Lesson Overview: Students will analyze Man with a Hoe by Jean-François Millet, and learn how the artist's use of shape and space creates emphasis. Students will discuss their interpretations of the painting and provide visual evidence to back up their ideas. They will create a persona poem that demonstrates their interpretation of how the man in the painting feels. Students will then illustrate their understanding of how shape and space creates emphasis by drawing a person in their family who works hard.

Man with a Hoe/Millet

Still Life Photography: Daily Life
Grades/Level: Upper Elementary (3–5)
Subjects: Visual Arts, English—Language Arts
Lesson Overview: Students will plan and design a still life composition. When composing the still life, students will choose objects that emphasize a variety of shapes and textures, and arrange the objects to reflect balance. Next students will create a photographic still life and use it as inspiration to write a poem. Then students will present the still life photograph and poem to the class.

Still Life with Bananas/Weston

Fantastical Beasts
Grades/Level: Upper Elementary (3–5)
Subjects: Visual Arts, English—Language Arts
Lesson Overview: Students will learn about medieval manuscripts and artistic representations of fantastical creatures. They will create their own fantastical creature using complementary colors and write a paragraph describing it.

A Dragon/unknown

Pretty Ugly? The Grotesque in Art and Poetry
Grades/Level: Lower Elementary (K–2)
Subjects: Visual Arts, English—Language Arts
Lesson Overview: Students will discuss works of art that have grotesque elements and symmetry in their design. They will identify symmetry and line in grotesques. Students will create symmetrical designs for a pilgrim bottle and also design a door panel using grotesques. They will then analyze William Blake's poem "The Tiger" and write their own grotesque-inspired poetry.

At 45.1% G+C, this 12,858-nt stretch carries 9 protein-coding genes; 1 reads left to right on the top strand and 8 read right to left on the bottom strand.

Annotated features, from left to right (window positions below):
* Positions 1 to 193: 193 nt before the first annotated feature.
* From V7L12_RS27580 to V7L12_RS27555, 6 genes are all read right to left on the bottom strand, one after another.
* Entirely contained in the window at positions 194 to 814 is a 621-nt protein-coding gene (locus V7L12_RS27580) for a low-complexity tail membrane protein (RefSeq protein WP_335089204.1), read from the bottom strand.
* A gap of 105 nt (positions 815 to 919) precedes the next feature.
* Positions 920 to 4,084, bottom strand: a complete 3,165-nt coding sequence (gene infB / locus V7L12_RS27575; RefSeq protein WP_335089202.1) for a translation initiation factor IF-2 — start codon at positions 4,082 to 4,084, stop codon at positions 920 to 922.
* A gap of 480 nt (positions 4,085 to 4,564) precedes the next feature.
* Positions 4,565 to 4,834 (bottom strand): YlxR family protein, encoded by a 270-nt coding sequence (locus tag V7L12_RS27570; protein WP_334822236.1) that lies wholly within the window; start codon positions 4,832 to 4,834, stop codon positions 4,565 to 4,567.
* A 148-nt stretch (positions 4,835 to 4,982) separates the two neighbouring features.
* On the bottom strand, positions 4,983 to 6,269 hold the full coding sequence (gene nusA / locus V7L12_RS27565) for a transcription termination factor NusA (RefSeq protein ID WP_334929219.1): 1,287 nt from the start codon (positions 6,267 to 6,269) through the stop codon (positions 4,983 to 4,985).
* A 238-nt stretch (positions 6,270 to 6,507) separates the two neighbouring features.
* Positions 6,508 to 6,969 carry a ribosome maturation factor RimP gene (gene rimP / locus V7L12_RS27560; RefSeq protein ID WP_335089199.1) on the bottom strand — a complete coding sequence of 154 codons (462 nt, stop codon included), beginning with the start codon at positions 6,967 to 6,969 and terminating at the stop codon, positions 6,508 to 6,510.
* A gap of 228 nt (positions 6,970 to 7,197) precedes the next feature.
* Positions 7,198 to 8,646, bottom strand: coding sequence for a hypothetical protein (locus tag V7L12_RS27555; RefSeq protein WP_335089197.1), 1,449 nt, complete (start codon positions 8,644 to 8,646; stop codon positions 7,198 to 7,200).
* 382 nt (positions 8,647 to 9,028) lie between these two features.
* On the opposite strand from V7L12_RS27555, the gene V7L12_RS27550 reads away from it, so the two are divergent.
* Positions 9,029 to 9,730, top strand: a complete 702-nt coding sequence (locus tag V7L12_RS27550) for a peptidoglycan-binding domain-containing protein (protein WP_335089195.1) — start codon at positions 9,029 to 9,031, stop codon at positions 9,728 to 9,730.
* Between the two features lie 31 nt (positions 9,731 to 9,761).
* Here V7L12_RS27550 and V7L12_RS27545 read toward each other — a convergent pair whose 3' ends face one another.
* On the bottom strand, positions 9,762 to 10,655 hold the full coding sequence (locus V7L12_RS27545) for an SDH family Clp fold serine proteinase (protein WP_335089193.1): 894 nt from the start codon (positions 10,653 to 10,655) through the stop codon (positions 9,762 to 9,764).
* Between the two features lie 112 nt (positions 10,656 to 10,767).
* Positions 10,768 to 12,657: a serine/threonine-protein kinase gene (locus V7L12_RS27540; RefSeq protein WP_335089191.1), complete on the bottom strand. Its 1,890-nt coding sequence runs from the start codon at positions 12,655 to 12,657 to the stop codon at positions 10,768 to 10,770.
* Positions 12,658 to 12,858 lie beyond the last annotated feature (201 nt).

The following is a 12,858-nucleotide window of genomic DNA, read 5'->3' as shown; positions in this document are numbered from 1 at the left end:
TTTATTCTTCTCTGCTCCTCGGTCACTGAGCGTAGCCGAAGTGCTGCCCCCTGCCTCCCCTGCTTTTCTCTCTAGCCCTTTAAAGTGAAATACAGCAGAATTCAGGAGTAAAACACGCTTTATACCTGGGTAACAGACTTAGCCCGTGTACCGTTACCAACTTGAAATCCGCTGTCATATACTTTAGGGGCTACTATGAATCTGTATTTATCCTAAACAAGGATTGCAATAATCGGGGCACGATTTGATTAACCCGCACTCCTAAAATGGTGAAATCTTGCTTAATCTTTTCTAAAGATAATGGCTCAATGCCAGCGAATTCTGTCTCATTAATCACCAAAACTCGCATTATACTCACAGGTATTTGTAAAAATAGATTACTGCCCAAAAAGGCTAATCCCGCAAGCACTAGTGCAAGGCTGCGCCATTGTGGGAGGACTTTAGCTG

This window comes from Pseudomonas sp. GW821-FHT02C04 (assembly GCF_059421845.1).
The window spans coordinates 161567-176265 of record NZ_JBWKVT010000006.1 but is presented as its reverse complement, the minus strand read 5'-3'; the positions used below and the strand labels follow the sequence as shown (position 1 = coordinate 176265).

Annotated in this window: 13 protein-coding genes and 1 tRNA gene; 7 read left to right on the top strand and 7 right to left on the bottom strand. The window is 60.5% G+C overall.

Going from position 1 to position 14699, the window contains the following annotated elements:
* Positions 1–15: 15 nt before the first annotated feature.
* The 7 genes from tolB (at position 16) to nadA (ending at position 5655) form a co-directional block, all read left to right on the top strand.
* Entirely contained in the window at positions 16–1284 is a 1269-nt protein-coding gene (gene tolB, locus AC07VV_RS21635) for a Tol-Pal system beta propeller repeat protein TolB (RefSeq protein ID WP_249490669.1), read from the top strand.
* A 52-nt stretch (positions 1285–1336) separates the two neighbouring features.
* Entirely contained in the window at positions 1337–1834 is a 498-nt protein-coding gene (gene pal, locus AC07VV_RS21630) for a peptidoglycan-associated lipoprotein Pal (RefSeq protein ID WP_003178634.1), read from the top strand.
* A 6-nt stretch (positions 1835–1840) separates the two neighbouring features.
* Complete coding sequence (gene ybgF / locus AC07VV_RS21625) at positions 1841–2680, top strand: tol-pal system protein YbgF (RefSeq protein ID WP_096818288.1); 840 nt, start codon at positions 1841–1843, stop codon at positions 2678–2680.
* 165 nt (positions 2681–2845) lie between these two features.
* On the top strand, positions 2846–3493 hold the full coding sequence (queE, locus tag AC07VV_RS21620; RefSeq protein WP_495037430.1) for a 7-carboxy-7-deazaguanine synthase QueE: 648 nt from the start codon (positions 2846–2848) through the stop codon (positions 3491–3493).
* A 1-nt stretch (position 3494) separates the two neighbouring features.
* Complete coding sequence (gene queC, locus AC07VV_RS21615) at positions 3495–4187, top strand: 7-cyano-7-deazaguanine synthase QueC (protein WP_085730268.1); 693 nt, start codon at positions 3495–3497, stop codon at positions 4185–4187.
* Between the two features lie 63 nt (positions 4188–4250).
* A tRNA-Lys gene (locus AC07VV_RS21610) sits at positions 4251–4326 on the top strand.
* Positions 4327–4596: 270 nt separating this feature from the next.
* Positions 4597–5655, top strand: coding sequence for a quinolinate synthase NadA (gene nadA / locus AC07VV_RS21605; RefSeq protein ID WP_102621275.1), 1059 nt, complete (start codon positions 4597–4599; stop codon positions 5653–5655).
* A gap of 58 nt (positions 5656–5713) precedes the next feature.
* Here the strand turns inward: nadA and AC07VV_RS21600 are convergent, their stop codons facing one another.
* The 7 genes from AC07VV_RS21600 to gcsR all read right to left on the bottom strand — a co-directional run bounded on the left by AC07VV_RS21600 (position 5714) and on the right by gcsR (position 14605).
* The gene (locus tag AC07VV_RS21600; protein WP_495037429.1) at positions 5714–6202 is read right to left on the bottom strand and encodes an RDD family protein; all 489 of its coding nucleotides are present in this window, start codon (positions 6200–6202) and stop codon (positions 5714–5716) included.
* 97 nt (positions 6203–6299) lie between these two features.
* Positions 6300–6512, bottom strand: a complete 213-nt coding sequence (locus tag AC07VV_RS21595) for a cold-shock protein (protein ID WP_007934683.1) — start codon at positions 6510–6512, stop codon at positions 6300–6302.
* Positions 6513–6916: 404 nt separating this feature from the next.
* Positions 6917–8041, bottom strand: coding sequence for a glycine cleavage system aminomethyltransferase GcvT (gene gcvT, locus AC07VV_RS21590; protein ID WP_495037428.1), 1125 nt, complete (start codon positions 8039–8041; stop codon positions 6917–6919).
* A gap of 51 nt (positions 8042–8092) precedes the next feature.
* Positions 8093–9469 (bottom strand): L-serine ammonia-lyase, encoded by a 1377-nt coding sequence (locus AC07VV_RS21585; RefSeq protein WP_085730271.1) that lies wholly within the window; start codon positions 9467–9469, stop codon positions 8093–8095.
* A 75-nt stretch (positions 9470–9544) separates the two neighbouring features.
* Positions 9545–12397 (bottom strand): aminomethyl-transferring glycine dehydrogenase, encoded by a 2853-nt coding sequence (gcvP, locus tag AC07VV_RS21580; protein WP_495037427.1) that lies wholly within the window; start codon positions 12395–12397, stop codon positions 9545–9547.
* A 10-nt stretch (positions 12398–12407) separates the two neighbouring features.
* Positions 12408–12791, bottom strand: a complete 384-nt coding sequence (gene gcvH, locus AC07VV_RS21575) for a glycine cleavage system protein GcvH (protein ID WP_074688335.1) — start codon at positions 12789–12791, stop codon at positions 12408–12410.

Pilgrim Flask/Medici Porcelain Manufactory

How to Draw a Still Life
Grades/Level: Upper Elementary (3–5)
Subjects: Visual Arts, English—Language Arts
Lesson Overview: Students will form two groups, and each group will analyze a still life. Then each student will write a three-paragraph essay describing how to draw the work of art they are studying. Each student will exchange his or her essay with someone in the other group who will draw the still life based on the essay's description. Depending on the accuracy of their peers' drawings, students will add more details to their essays.

Still Life with Fish, Vegetables, Gougères, Pots, and Cruets on a Table / Chardin

The Ultimate Desk
Grades/Level: Upper Elementary (3–5)
Subjects: Visual Arts, English—Language Arts
Lesson Overview: This series of lessons will provide students with an understanding of the Baroque period and help them identify decorative arts and architecture from that period. After studying Baroque paintings, furniture, architecture, and craft guilds, students will create a mixed-media sculpture inspired by Bernard van Risenburgh's Double Desk. Throughout the unit, students will reflect on their experiences in journals.

Double Desk / van Risenburgh

Lessons 1–10 of 41